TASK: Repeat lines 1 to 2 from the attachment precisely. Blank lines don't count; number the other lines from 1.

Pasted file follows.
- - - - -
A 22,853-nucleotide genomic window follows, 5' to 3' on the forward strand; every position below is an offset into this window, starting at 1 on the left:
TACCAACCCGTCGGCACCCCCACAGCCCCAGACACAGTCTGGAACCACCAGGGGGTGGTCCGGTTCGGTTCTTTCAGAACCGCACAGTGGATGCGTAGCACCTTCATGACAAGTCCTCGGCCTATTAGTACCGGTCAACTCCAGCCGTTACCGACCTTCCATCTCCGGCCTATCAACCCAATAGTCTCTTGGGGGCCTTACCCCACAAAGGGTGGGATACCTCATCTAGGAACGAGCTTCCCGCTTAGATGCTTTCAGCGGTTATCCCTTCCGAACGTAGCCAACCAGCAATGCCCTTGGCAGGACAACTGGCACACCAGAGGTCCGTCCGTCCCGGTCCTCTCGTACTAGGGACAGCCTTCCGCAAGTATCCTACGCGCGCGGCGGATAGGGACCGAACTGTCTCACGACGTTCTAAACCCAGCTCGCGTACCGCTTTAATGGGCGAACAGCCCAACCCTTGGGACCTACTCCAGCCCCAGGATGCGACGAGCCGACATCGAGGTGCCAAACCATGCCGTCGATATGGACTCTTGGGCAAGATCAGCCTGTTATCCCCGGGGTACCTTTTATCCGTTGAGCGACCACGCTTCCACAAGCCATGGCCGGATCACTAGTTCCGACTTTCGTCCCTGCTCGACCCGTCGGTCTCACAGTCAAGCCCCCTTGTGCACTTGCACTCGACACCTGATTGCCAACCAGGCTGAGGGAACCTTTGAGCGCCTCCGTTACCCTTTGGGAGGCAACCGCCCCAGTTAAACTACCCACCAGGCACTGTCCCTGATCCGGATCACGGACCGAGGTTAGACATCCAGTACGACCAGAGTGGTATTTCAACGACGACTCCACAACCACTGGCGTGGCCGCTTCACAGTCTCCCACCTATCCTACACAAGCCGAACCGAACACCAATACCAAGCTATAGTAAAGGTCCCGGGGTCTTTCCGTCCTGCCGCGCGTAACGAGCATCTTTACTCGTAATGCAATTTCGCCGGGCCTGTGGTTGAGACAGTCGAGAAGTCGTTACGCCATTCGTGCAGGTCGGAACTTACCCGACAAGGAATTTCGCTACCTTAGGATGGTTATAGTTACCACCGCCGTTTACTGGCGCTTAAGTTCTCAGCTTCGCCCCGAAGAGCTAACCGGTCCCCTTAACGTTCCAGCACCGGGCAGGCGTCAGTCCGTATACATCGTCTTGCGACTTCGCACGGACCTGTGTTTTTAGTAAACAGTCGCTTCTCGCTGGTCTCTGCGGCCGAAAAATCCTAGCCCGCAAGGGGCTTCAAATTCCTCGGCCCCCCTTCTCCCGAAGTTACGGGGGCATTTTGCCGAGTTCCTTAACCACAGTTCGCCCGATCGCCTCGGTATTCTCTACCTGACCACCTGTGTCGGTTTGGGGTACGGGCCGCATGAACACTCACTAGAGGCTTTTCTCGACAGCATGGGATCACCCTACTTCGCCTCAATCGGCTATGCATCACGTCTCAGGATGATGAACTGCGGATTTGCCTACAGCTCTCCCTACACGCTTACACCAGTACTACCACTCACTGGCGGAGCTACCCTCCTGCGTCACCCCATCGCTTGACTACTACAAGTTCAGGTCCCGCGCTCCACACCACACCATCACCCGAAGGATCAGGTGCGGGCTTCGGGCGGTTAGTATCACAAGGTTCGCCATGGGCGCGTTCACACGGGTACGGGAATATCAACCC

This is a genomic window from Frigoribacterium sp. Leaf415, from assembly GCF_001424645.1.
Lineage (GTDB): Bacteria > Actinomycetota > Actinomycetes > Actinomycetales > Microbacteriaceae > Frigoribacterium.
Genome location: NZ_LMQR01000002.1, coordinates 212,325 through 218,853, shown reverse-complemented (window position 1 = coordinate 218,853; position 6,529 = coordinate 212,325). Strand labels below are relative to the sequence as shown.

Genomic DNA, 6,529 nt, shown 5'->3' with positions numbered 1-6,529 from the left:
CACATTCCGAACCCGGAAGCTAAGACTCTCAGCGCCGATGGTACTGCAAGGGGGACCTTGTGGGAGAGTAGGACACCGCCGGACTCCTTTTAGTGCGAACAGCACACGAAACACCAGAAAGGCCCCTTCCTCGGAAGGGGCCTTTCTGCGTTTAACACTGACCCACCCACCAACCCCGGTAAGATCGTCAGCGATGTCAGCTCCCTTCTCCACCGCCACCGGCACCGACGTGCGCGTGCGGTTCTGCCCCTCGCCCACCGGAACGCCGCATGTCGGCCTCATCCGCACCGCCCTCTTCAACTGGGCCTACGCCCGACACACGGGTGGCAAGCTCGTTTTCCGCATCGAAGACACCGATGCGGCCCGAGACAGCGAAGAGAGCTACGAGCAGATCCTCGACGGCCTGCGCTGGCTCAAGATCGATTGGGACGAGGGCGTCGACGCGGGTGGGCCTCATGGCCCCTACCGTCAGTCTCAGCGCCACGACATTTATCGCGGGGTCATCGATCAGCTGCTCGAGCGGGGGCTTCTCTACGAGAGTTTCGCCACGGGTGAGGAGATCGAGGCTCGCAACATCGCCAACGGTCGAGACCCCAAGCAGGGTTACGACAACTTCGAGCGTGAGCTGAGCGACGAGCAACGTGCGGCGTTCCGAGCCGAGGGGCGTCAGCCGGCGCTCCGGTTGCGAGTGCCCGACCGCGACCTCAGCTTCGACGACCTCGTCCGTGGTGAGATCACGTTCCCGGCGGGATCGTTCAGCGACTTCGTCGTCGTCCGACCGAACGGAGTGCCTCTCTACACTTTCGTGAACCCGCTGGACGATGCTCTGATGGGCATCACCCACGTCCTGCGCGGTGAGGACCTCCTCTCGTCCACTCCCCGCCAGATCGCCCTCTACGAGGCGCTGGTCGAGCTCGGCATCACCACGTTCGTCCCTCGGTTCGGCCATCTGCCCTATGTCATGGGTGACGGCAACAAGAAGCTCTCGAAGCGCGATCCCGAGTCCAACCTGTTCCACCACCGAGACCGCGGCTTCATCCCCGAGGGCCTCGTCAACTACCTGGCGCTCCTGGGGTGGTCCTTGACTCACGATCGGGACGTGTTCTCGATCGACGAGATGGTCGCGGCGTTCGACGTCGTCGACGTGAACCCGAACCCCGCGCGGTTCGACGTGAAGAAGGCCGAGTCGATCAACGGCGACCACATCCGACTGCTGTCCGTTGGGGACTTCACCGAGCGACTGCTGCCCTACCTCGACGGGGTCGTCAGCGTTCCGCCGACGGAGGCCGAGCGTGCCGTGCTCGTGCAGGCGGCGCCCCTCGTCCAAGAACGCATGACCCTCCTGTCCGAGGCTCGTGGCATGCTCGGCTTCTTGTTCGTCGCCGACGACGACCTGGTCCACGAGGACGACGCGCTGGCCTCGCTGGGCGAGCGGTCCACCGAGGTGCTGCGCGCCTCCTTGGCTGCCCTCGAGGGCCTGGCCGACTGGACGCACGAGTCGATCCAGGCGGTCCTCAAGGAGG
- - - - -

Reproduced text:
A 22,853-nucleotide genomic window follows, 5' to 3' on the forward strand; every position below is an offset into this window, starting at 1 on the left:
TACCAACCCGTCGGCACCCCCACAGCCCCAGACACAGTCTGGAACCACCAGGGGGTGGTCCGGTTCGGTTCTTTCAGAACCGCACAGTGGATGCGTAGCACCTTCATGACAAGTCCTCGGCCTATTAGTACCGGTCAACTCCAGCCGTTACCGACCTTCCATCTCCGGCCTATCAACCCAATAGTCTCTTGGGGGCCTTACCCCACAAAGGGTGGGATACCTCATCTAGGAACGAGCTTCCCGCTTAGATGCTTTCAGCGGTTATCCCTTCCGAACGTAGCCAACCAGCAATGCCCTTGGCAGGACAACTGGCACACCAGAGGTCCGTCCGTCCCGGTCCTCTCGTACTAGGGACAGCCTTCCGCAAGTATCCTACGCGCGCGGCGGATAGGGACCGAACTGTCTCACGACGTTCTAAACCCAGCTCGCGTACCGCTTTAATGGGCGAACAGCCCAACCCTTGGGACCTACTCCAGCCCCAGGATGCGACGAGCCGACATCGAGGTGCCAAACCATGCCGTCGATATGGACTCTTGGGCAAGATCAGCCTGTTATCCCCGGGGTACCTTTTATCCGTTGAGCGACCACGCTTCCACAAGCCATGGCCGGATCACTAGTTCCGACTTTCGTCCCTGCTCGACCCGTCGGTCTCACAGTCAAGCCCCCTTGTGCACTTGCACTCGACACCTGATTGCCAACCAGGCTGAGGGAACCTTTGAGCGCCTCCGTTACCCTTTGGGAGGCAACCGCCCCAGTTAAACTACCCACCAGGCACTGTCCCTGATCCGGATCACGGACCGAGGTTAGACATCCAGTACGACCAGAGTGGTATTTCAACGACGACTCCACAACCACTGGCGTGGCCGCTTCACAGTCTCCCACCTATCCTACACAAGCCGAACCGAACACCAATACCAAGCTATAGTAAAGGTCCCGGGGTCTTTCCGTCCTGCCGCGCGTAACGAGCATCTTTACTCGTAATGCAATTTCGCCGGGCCTGTGGTTGAGACAGTCGAGAAGTCGTTACGCCATTCGTGCAGGTCGGAACTTACCCGACAAGGAATTTCGCTACCTTAGGATGGTTATAGTTACCACCGCCGTTTACTGGCGCTTAAGTTCTCAGCTTCGCCCCGAAGAGCTAACCGGTCCCCTTAACGTTCCAGCACCGGGCAGGCGTCAGTCCGTATACATCGTCTTGCGACTTCGCACGGACCTGTGTTTTTAGTAAACAGTCGCTTCTCGCTGGTCTCTGCGGCCGAAAAATCCTAGCCCGCAAGGGGCTTCAAATTCCTCGGCCCCCCTTCTCCCGAAGTTACGGGGGCATTTTGCCGAGTTCCTTAACCACAGTTCGCCCGATCGCCTCGGTATTCTCTACCTGACCACCTGTGTCGGTTTGGGGTACGGGCCGCATGAACACTCACTAGAGGCTTTTCTCGACAGCATGGGATCACCCTACTTCGCCTCAATCGGCTATGCATCACGTCTCAGGATGATGAACTGCGGATTTGCCTACAGCTCTCCCTACACGCTTACACCAGTACTACCACTCACTGGCGGAGCTACCCTCCTGCGTCACCCCATCGCTTGACTACTACAAGTTCAGGTCCCGCGCTCCACACCACACCATCACCCGAAGGATCAGGTGCGGGCTTCGGGCGGTTAGTATCACAAGGTTCGCCATGGGCGCGTTCACACGGGTACGGGAATATCAACCC